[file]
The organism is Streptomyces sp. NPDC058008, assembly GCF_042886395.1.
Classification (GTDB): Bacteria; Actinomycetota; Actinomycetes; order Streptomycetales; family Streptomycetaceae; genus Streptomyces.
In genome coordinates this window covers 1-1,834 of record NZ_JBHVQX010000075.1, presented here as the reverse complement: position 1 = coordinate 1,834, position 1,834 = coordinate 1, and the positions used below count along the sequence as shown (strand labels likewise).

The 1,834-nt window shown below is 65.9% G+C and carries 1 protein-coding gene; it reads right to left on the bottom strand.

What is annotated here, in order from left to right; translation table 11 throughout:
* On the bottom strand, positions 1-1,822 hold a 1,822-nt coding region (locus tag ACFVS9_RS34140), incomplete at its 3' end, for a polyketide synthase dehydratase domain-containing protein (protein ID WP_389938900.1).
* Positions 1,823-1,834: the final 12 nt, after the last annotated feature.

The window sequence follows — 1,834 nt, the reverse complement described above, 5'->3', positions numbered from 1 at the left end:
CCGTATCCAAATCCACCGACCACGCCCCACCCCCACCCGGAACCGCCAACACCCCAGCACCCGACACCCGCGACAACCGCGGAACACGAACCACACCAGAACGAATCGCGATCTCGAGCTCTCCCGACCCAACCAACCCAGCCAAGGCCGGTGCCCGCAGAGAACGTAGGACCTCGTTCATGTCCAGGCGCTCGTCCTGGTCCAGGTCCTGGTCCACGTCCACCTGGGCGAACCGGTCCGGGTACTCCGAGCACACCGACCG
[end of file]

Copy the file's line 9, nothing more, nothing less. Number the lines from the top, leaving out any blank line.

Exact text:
CCGTATCCAAATCCACCGACCACGCCCCACCCCCACCCGGAACCGCCAACACCCCAGCACCCGACACCCGCGACAACCGCGGAACACGAACCACACCAGAACGAATCGCGATCTCGAGCTCTCCCGACCCAACCAACCCAGCCAAGGCCGGTGCCCGCAGAGAACGTAGGACCTCGTTCATGTCCAGGCGCTCGTCCTGGTCCAGGTCCTGGTCCACGTCCACCTGGGCGAACCGGTCCGGGTACTCCGAGCACACCGACCG